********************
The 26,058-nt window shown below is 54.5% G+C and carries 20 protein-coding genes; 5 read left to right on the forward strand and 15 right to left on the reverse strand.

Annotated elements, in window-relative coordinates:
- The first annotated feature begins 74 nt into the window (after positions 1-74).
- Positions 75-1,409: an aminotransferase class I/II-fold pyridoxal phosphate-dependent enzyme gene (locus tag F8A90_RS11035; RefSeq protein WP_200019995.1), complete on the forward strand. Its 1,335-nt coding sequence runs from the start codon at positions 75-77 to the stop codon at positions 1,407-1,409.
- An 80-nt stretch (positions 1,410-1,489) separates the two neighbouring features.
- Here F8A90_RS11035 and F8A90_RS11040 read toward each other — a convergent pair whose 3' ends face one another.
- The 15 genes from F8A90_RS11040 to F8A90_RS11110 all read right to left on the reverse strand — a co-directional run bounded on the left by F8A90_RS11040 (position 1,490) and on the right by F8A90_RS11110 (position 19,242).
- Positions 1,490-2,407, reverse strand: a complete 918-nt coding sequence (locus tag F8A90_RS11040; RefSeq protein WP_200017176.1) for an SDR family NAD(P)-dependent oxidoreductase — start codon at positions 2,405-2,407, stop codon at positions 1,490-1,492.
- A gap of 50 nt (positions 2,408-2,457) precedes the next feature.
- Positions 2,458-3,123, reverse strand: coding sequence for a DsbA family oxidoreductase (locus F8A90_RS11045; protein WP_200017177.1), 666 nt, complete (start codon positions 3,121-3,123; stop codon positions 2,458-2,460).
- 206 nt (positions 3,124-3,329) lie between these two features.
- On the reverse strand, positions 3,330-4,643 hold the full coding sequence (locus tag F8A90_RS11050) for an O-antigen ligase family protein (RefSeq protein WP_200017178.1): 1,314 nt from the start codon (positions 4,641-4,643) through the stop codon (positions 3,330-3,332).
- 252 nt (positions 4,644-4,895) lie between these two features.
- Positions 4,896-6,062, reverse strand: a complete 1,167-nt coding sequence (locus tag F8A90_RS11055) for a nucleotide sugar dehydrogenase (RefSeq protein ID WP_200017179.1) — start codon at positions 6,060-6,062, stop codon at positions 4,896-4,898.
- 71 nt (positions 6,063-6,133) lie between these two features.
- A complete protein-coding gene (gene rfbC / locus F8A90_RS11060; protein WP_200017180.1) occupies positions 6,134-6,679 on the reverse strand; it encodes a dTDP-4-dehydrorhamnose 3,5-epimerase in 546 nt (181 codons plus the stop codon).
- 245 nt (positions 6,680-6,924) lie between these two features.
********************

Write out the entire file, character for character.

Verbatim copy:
The 26,058-nt window shown below is 54.5% G+C and carries 20 protein-coding genes; 5 read left to right on the forward strand and 15 right to left on the reverse strand.

Annotated elements, in window-relative coordinates:
- The first annotated feature begins 74 nt into the window (after positions 1-74).
- Positions 75-1,409: an aminotransferase class I/II-fold pyridoxal phosphate-dependent enzyme gene (locus tag F8A90_RS11035; RefSeq protein WP_200019995.1), complete on the forward strand. Its 1,335-nt coding sequence runs from the start codon at positions 75-77 to the stop codon at positions 1,407-1,409.
- An 80-nt stretch (positions 1,410-1,489) separates the two neighbouring features.
- Here F8A90_RS11035 and F8A90_RS11040 read toward each other — a convergent pair whose 3' ends face one another.
- The 15 genes from F8A90_RS11040 to F8A90_RS11110 all read right to left on the reverse strand — a co-directional run bounded on the left by F8A90_RS11040 (position 1,490) and on the right by F8A90_RS11110 (position 19,242).
- Positions 1,490-2,407, reverse strand: a complete 918-nt coding sequence (locus tag F8A90_RS11040; RefSeq protein WP_200017176.1) for an SDR family NAD(P)-dependent oxidoreductase — start codon at positions 2,405-2,407, stop codon at positions 1,490-1,492.
- A gap of 50 nt (positions 2,408-2,457) precedes the next feature.
- Positions 2,458-3,123, reverse strand: coding sequence for a DsbA family oxidoreductase (locus F8A90_RS11045; protein WP_200017177.1), 666 nt, complete (start codon positions 3,121-3,123; stop codon positions 2,458-2,460).
- 206 nt (positions 3,124-3,329) lie between these two features.
- On the reverse strand, positions 3,330-4,643 hold the full coding sequence (locus tag F8A90_RS11050) for an O-antigen ligase family protein (RefSeq protein WP_200017178.1): 1,314 nt from the start codon (positions 4,641-4,643) through the stop codon (positions 3,330-3,332).
- 252 nt (positions 4,644-4,895) lie between these two features.
- Positions 4,896-6,062, reverse strand: a complete 1,167-nt coding sequence (locus tag F8A90_RS11055) for a nucleotide sugar dehydrogenase (RefSeq protein ID WP_200017179.1) — start codon at positions 6,060-6,062, stop codon at positions 4,896-4,898.
- 71 nt (positions 6,063-6,133) lie between these two features.
- A complete protein-coding gene (gene rfbC / locus F8A90_RS11060; protein WP_200017180.1) occupies positions 6,134-6,679 on the reverse strand; it encodes a dTDP-4-dehydrorhamnose 3,5-epimerase in 546 nt (181 codons plus the stop codon).
- 245 nt (positions 6,680-6,924) lie between these two features.